Still, McIntyre believes that despite these disagreements, a “unitary core concept of the virtues” can be distilled from these pre-Enlightenment lines of thought. After quite a bit of windup, including technically defining a “practice” to relate to the achievement of excellence that helps define an activity, thereby extending “human conceptions of the ends and goods involved,” he says “A virtue is an acquired human quality the possession and exercise of which tends to enable us to achieve those goods which are internal to practices and the lack of which effectively prevents us from achieving any such goods.” Sounds reasonable, though I am far from competent to parse it, and obviously it requires a non-emotivist and non-utilitarian, but rather teleological, conception of terms such as “excellence.” By this way of thinking, MacIntyre says, justice, courage, and honesty are always virtues; other virtues may be society-dependent based on practices (as technically defined).
“The virtues therefore are to be understood as those dispositions which will not only sustain practices and enable us to achieve the goods internal to practices, but which will also sustain us in the relevant kind of quest for the good, by enabling us to overcome the harms, dangers, temptations and distractions which we encounter, and which will furnish us with increasing self-knowledge and increasing knowledge of the good.” Determining the good is a quest (shades of Jordan Peterson) and “It is in the course of the quest and only through encountering and coping with the various particular harms, dangers, temptations and distractions which provide any quest with its episodes and incidents that the goal of the quest is finally to be understood.” This quest can never be an individual quest; it is of man as embedded in society, and emancipation from multitudinous unchosen bonds is both not a goal and unthinkable.
The final paragraph of After Virtue is often cited, and its last sentences were taken by Rod Dreher as the basis for his famous Benedict Option. Predicting a turning point, parallel to late Rome (though disclaiming such analogies as generally appropriate), away from the “moral community” supporting the “imperium,” towards groping in the direction of “forms of community within which civility and the intellectual and moral life can be sustained through the new dark ages which are already upon us,” MacIntyre says “We are waiting . . . for another—doubtless very different—St. Benedict.” What interests me in particular is that the last paragraph is the only paragraph like it in the book. Most of the book is dry and highly technical, and while there are embedded within it other conclusions to much the same import, they are cloaked in the language of philosophy. Only in this last paragraph does, quite unexpectedly, MacIntyre step out from behind the curtain to make an expansive claim of how what he has outlined earlier has fatally affected our society, and what must be done in response. This makes his conclusion much more effective; the book avoids polemic, or at least polemic obvious to the layman, until at the very last MacIntyre delivers his conclusive hammer blow to the Enlightenment.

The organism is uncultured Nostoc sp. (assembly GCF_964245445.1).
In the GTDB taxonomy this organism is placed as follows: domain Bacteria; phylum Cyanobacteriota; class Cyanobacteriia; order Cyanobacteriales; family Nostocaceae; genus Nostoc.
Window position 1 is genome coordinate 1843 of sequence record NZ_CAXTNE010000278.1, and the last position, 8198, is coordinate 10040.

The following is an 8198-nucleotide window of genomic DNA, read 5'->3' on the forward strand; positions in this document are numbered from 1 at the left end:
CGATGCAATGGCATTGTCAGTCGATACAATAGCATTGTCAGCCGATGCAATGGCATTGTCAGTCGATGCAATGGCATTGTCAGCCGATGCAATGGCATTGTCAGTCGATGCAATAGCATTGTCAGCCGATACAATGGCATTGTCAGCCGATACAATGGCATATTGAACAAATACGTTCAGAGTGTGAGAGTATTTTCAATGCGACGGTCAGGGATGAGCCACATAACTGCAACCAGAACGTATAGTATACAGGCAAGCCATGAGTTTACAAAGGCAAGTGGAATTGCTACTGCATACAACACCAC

So After Virtue is very well done, to the extent I can understand it. Still, as I say, what need of philosophical justification for a project that, to have practical impact, must first have visceral impact? Perhaps the main purpose of this book is to provide intellectual heft for the hypothetical Man of Destiny who may, at some point, remake the West. He does not have to understand it, quote it, or use it, but he can say—Look, MacIntyre agrees that there are virtues, and we know what they are. Since the utter remaking of the ruling classes is critical for any renewal, and this is the type of book that influences the influential among the ruling classes, perhaps it serves a more essential purpose than is obvious. “[Y]ou cannot hope to re-invent morality on the scale of a whole nation when the very idiom of the morality which you seek to re-invent is alien in one way to the vast mass of ordinary people and in another to the intellectual elite.” Helping to provide non-alien common ground on basic morality to all sectors of society is, perhaps, the fate of this book.
I think MacIntyre senses both the need for remaking and the role of his book. He explicitly rejects Burkean tradition, identifying it (somewhat unfairly, I think) with a refusal to acknowledge that any living tradition is a “continuous argument” and with accepting Enlightenment premises, and therefore being a doctrine “as liberal and as individualist as that of self-avowed liberals.” Like me, MacIntyre rejects “the conventional conservative role of laudator temporis acti [one who praises past times].” “It is rather the case that an adequate sense of tradition manifests itself in a grasp of those future possibilities which the past has made available to the present. Living traditions, just because they continue a not-yet-completed narrative, confront a future whose determinate and determinable character, so far as it possesses any, derives from the past.” That is to say, or practically endorse, my repeated claim that what we need is a new thing informed by the wisdom of the past, not a return to the past. Not nostalgia, but a new thing for a new age. But MacIntyre does not say what will replace it, so that is the question that must be answered—not with an ideological program, but with a frame that escapes the Enlightenment prison and can be adopted to circumstances as they come into focus.